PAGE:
Anyway, Pat Neshek had a pretty interesting reaction to the aforementioned article, which he posted on his forums:
That was a pretty brutal story, I think it's really good for everyone to see how the media can sway a certain topic to what they want to prove...Using shady video work, a catch phrase and player comments you can do a lot of stuff...they do these type of stories and can really mess up people's lives depending on the story...I wish they would've asked me about it but then again they would never understand the business and the point of graphing...What do I say...that story was a bunch of crap...I sign everyday before games for everyone that is there...everyday and everyone and I have never had a problem with anyone...I'm for the selling of my stuff or other players...I don't understand the big deal...If someone sells their item that means someone out there is willing to buy it that isn't able to get the autograph thereselves and there is a demand for your autograph...nuff said, terrible story!

It's interesting, because I mean, I never thought about it that way, but he's right. Different people place different values on different things. I'd never pay $50 for a signed baseball, but I could see why other people might. And if there's someone out there who really wants a Joe Mauer signed baseball and can't get to a Twins game or signing event, then why would you want to stop them from being able to buy one from someone else who can? And if you're Joe Mauer, and everyone adores you and wants your signature (and sideburns), isn't that good for you too?

I think there's nothing wrong with players who decide not to sign things, but at the same time, it's those little interactions with fans that make them into bigger fans. Something I noticed about Japanese people is that they'd often rather get their picture taken with someone famous than get something signed, which makes sense if you don't have a whole lot of room to keep collections of signed stuff, and makes even more sense in the cellphone-picture generation -- if you're having a conversation with someone at a game, you can't exactly whip out your signed baseball collection out of nowhere, but if you've got a picture of you with Bobby Valentine on your cellphone, you can show that off pretty quickly. On the other hand, if everyone wanted to get pictures with players rather than getting things signed, that actually would take longer in the long run. Plus, I don't know about you, but I don't really like pictures of myself all that much, even if it's with someone famous. I'd rather have an autograph!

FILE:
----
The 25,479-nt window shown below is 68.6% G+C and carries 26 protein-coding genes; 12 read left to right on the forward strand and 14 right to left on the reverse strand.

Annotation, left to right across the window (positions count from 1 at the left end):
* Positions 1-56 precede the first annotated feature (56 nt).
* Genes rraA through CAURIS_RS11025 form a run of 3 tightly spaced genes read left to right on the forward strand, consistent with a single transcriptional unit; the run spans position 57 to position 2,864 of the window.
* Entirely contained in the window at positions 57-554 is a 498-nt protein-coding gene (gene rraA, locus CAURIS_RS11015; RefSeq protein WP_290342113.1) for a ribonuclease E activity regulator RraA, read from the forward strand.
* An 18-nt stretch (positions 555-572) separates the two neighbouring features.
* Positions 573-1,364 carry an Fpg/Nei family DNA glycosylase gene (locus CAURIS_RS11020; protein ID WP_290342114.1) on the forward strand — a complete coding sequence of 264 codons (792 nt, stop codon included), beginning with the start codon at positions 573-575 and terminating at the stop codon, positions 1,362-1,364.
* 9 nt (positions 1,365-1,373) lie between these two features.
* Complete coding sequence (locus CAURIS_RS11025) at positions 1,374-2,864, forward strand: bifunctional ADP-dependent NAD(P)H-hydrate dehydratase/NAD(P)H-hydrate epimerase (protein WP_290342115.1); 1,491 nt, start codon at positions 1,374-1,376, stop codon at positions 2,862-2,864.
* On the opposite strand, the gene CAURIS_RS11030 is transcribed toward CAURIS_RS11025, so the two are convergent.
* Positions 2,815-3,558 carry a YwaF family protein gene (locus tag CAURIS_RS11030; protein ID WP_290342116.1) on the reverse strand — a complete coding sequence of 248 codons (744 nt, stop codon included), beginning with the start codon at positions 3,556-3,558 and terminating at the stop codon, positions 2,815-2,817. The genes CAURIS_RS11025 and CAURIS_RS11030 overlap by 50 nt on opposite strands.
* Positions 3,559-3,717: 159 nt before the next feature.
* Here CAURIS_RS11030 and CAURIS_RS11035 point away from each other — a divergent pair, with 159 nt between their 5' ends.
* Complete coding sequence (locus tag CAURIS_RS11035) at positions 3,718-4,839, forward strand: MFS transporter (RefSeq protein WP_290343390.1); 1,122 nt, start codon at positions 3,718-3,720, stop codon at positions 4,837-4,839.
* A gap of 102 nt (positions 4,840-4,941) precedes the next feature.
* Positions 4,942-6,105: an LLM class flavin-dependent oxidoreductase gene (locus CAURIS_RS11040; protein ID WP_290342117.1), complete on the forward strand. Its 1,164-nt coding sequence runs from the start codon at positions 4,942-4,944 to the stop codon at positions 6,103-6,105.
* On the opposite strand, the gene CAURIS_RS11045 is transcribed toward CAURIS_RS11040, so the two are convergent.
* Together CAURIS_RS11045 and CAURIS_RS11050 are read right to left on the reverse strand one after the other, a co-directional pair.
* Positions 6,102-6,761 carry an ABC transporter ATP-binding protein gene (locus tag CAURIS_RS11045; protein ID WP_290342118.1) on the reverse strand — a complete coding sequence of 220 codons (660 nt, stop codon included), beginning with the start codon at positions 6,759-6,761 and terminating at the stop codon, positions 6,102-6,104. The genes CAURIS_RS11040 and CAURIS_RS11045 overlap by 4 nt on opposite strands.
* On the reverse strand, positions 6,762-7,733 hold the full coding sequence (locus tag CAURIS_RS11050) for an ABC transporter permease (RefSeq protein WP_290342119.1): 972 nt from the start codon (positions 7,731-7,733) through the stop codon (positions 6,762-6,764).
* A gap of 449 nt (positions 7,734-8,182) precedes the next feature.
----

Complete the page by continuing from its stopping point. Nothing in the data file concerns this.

(A week or so ago I discovered a guy's page titled Baseball People I Have Met. It's pictures of him with a crazy range of various baseball people over the years, and pretty cool in general. The funny thing is, when I found it, I was like "well... wait a minute, shouldn't this just be called 'Pictures of me with Baseball People'? It's pretty obvious that most of these are just at signings and such -- is that really "meeting" someone?)

In the old days, players weren't all that lofty compared to normal people, in terms of salaries and whatnot, but nowadays there's a pretty big celebrity gap thing that goes on. So it's cool to have a moment or two to see that the guy in uniform really is just another random dude, except he happens to get paid a lot of money to play baseball. Or, if you're really lucky, you might get Scott Kazmir to come hang out at your elementary school. Either way, it's about that little bit of interaction that brings fans and players a little closer together.